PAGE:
China’s debt-trap diplomacy, redolent of colonial-era practices, has claimed its latest victim — the small, resource-rich nation of Laos.
Struggling to pay back Chinese loans, Laos has handed China majority control of its national electric grid at a time when its state-owned electricity company’s debt has spiraled to 26% of its gross domestic product.
Sri Lanka and Pakistan, meanwhile, are taking fresh loans from China to pay off old loans, highlighting the vicious cycle in which they find themselves trapped.
- Both have already been compelled to cede strategic assets to China.
- SL: Hambantota Port
- Pak: Gwadar Port
- Less than three years ago, Sri Lanka signed away the Indian Ocean region’s most strategically located port, and more than 6,000 hectares of land around it, on a 99-year lease to China.
- Pakistan has given China exclusive rights, coupled with a tax holiday, to run Gwadar port for the next 40 years. China will pocket 91% of the port’s revenues. Next to the port, which is located at the crossroads of the global energy trade, China plans to build a Djibouti-style outpost for its navy.
- Tajikistan, whose borrowing binge from 2006 was followed by its ceding of 1,158 sq. kilometers of the Pamir mountains to China and then granting Chinese companies rights to mine gold, silver and other mineral ores, recently asked Beijing for debt relief.
- Another country heavily in debt to China, neighbouring Kyrgyzstan, also sought relief from Beijing last month before it plunged into political chaos.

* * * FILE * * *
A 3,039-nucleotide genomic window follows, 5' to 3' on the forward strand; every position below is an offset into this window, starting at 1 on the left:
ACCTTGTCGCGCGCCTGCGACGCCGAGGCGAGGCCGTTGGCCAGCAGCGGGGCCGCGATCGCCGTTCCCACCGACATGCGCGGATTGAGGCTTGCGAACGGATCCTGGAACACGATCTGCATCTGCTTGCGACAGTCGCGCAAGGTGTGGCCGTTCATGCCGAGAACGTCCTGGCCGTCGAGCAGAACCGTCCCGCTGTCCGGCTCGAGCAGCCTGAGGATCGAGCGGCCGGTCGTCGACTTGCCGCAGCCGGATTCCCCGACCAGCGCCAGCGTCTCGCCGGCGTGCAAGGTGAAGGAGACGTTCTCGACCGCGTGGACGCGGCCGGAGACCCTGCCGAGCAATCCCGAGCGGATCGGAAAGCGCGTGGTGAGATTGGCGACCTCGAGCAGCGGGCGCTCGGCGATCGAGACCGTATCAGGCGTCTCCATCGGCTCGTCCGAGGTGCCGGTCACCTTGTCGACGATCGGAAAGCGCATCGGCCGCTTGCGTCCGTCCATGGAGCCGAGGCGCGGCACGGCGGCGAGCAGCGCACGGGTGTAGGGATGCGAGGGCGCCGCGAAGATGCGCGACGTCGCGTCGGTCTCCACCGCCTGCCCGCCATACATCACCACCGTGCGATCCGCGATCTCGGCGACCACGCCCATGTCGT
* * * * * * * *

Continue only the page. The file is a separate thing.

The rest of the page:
- In Africa, a long list of states wanting suspension of their debt repayments to Beijing during the coronavirus pandemic includes
- Mozambique and
Impact of a Chinese Deal
- Laos’s ambition was to become the battery of Southeast Asia by investing in hydropower development and exporting electricity.
- So, it agreed to give China a role in harnessing its rich reserves.
- But today, Beijing has effectively taken control of Laos’s electric grid.
- This holds serious implications for environmental security and sustainable development in landlocked Laos.
- China’s deal also arms it with tremendous leverage over a country with just seven million citizens.
- Beijing’s power to dim all lights in Laos leaves little wiggle room for its tiny neighbour.
- What makes nations sink deeper into Chinese debt, despite the risks of mortgaging their foreign-policy autonomy to Beijing?
- The answer is several factors, the most important being:
- the comparative ease of borrowing from China (China does not evaluate a borrower state’s creditworthiness)
- with IMF lending normally carrying stringent conditions and oversight (which will not lend if its assessment indicates that additional loans could drive the country into a serious debt crisis)
Economic Partner to Economic Master
- Typically, China starts as an economic partner of another country, only to gradually become its economic master.
- China has a record of exploiting the vulnerability of small, strategically located countries that borrow big.
- One such example is the Maldives, where Beijing converted big credits into political influence, including acquiring a couple of islets cheaply in that Indian Ocean archipelago.
India stepped up for Maldives Help
- Unlike some other heavily indebted states, the Maldives has been lucky to escape a Chinese debt trap. Since the Maldives’s election ousted its authoritarian president barely two years ago, India has stepped in to bail it out with generous budgetary support and a recent aid package.
- Negative views of China have reached historic highs this year.
- The rising public distrust of China even in partner countries, and the fact that many Belt and Road projects are still not financially viable, have resulted in a declining number of new projects.
- Cumulatively, China is likely to pay a high price for its debt-trap diplomacy, even as the states it has lent money to are bound to suffer.